Kenya plans to spend 53.7 billion shillings to stimulate growth and cushion families during the Covid-19 crisis.
President Uhuru Kenyatta in a televised address to the nation Saturday issued an eight-point Economic Stimulus Program which will focus on eight sectors of the economy namely infrastructure, education, health, medium, and small enterprises, agriculture, tourism, environment, and manufacturing.
“This COVID-19 pandemic is not only a health crisis, it is fundamentally an economic crisis. Jobs have been lost, businesses have closed and the economy is on a go-slow. To combat the effects of this down-turn, my Administration has had to take additional measures,” said President Uhuru in his seventh presidential address.
“The injection of this money into the economy will stimulate growth and cushion families and companies as we navigate our way out the COVID-19 pandemic.”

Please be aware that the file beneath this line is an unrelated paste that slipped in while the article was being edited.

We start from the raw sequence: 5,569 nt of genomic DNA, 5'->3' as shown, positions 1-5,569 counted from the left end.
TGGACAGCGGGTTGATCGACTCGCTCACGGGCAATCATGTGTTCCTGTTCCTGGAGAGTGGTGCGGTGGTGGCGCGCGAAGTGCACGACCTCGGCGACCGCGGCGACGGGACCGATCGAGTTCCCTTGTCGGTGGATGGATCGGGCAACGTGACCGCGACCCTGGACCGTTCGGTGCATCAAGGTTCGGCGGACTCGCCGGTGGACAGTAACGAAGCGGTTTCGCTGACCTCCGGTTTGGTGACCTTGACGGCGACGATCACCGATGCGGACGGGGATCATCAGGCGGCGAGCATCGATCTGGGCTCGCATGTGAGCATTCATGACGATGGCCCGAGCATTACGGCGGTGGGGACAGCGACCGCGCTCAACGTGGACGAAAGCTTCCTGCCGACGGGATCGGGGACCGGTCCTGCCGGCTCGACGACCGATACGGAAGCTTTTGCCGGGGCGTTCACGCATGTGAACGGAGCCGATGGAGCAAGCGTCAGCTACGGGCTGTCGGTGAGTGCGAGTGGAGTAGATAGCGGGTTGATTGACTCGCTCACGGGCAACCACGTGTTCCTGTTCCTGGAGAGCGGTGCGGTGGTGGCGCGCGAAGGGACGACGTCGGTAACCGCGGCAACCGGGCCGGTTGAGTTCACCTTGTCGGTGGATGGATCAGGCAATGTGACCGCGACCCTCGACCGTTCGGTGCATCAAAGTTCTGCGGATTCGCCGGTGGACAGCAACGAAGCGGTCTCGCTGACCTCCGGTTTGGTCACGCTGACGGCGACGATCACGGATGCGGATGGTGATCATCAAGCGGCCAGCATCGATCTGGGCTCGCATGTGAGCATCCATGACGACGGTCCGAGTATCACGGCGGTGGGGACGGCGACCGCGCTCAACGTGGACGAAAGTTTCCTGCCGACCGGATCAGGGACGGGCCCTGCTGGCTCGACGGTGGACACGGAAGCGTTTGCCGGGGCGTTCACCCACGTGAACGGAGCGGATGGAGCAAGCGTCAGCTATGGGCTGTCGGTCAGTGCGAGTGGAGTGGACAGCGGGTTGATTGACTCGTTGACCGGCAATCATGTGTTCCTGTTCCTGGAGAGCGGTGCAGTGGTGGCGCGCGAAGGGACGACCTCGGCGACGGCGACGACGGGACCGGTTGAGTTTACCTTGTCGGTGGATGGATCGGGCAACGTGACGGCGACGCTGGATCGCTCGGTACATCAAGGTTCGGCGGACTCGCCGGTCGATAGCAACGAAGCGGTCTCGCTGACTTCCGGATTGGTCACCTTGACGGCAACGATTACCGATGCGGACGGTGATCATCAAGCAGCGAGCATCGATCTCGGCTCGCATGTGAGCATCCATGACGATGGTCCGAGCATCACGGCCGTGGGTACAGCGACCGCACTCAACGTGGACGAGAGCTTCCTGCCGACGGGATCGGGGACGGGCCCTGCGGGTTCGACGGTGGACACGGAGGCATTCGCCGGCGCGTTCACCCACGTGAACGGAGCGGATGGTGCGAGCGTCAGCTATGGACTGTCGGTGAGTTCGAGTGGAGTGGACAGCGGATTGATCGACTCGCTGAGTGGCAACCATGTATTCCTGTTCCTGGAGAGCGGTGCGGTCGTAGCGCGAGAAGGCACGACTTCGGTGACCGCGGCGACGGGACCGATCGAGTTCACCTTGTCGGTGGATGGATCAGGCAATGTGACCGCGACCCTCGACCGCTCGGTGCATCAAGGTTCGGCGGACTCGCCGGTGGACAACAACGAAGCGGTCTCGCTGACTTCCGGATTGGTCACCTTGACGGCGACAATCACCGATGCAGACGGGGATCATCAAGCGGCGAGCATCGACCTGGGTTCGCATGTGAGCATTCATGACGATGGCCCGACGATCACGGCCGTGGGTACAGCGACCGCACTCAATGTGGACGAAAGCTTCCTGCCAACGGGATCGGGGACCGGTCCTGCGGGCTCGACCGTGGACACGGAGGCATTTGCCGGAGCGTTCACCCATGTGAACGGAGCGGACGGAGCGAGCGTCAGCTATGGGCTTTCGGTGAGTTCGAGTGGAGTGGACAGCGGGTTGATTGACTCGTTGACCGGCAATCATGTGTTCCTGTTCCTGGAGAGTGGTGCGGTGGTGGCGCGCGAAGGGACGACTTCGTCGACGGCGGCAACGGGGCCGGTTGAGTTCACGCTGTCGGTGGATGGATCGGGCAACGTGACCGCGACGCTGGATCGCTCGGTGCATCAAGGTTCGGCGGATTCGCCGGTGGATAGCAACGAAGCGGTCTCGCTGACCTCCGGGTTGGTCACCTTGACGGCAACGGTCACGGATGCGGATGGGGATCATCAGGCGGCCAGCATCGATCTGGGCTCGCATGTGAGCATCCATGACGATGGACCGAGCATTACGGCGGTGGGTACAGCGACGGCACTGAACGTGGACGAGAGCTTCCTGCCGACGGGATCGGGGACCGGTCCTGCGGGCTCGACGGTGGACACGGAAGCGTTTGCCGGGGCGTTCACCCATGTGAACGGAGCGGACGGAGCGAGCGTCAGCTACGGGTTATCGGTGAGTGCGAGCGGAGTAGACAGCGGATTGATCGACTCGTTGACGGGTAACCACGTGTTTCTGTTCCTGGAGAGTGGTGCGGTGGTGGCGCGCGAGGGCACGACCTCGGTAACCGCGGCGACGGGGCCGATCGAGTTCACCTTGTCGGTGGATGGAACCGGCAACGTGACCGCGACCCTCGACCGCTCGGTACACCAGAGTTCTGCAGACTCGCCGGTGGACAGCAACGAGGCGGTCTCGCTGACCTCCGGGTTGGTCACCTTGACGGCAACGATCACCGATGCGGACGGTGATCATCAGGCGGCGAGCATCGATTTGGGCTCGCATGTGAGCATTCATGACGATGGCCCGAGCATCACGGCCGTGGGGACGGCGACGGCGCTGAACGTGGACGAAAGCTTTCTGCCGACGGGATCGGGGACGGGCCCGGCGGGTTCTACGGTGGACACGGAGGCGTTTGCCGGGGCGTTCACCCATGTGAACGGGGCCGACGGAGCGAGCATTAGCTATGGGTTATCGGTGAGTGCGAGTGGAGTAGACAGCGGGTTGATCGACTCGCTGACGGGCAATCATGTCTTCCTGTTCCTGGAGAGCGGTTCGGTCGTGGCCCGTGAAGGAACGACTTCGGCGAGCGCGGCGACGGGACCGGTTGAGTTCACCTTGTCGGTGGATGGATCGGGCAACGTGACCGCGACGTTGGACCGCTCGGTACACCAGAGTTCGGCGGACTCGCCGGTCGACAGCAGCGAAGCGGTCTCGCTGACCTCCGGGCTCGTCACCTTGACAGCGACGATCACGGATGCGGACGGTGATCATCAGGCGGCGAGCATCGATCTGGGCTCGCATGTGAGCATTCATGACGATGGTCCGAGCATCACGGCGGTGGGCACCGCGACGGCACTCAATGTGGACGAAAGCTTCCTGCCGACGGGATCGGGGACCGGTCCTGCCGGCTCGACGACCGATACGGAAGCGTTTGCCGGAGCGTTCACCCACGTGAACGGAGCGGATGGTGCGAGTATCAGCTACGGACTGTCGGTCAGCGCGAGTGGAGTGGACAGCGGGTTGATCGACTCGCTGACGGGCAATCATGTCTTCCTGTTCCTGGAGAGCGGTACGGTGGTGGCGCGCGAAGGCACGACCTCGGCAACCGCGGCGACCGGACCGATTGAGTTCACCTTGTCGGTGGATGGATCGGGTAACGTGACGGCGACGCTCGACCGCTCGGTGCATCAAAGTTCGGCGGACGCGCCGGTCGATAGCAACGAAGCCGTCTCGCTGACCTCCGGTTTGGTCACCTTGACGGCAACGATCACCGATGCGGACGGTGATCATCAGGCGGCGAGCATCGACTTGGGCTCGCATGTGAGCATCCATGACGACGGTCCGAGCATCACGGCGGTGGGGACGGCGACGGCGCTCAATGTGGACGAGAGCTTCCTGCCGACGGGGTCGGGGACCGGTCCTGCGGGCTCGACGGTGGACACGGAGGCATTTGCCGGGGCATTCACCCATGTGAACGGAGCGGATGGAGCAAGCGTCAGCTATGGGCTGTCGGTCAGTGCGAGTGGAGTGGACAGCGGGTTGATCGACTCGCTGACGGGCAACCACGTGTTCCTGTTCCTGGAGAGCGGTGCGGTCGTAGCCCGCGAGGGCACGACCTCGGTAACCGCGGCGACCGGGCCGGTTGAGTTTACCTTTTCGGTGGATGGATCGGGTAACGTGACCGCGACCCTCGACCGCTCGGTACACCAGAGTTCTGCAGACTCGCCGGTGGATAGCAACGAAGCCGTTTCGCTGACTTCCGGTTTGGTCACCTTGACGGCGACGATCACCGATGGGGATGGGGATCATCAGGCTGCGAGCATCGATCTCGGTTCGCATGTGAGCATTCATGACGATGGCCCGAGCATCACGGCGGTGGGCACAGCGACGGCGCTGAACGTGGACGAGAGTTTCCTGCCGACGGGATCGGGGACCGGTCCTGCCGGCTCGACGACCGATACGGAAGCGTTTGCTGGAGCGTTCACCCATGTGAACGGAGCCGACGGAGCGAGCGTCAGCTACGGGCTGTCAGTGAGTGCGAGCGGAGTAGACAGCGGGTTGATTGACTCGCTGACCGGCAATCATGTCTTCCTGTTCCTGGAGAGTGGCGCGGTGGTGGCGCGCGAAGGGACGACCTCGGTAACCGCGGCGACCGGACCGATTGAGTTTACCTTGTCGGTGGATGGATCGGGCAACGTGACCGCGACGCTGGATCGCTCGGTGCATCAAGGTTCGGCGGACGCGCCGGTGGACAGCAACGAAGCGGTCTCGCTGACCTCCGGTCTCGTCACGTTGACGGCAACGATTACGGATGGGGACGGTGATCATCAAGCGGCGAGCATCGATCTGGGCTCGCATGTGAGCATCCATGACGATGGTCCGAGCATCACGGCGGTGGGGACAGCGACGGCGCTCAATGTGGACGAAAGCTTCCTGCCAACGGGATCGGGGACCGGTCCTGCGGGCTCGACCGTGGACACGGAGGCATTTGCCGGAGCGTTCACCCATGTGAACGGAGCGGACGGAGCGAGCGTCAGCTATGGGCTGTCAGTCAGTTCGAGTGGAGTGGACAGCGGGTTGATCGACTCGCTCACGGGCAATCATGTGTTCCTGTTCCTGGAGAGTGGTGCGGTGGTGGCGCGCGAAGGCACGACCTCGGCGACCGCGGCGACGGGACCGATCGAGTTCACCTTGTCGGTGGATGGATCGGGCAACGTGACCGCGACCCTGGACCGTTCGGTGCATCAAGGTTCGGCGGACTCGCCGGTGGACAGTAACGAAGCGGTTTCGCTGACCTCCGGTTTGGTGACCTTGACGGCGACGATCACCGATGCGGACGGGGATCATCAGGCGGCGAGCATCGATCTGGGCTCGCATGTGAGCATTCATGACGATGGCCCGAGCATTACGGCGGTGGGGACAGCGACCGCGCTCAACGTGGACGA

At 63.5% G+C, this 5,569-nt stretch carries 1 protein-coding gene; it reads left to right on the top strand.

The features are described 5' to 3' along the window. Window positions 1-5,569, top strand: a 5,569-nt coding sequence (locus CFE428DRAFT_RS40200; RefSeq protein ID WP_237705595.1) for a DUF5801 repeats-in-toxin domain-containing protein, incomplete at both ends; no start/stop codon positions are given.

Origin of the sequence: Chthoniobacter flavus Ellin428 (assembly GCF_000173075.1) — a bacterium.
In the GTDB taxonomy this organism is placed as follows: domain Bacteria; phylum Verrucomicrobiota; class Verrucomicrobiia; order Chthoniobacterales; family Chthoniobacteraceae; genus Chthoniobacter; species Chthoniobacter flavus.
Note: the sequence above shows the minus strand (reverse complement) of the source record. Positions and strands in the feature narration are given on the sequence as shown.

The biggest beneficiaries of the stimulus program include the education ministry which will receive 6.5 billion shillings, to hire 10,000 teachers and 1,000 ICT interns to support digital learning.
A further three billion shillings will be set aside for the agricultural sector for the supply of farm inputs through e-vouchers, targeting 200,000 small scale farmers.
“I have told my Cabinet Secretaries that we cannot stay in lockdown forever. But if we open up the country by lifting the restrictions and the virus continues to spread, it will be our fault for not taking the precautions outlined,” President Kenyatta said.
Kenya has cumulatively tested 57,650 samples, out of which 1,192 persons have tested positive for the Coronavirus disease, with 50 deaths.
As a result, the president said they intend to hire an additional 5,000 healthcare workers with diploma/certificate – level qualification for a period of one year.
“This will not only enhance our COVID-19 response capability but also enhance the implementation of the Universal Health Coverage (UHC) programme.”
The stimulus programme will set aside Ksh.1.7 Billion for the expansion of bed capacity in public hospitals.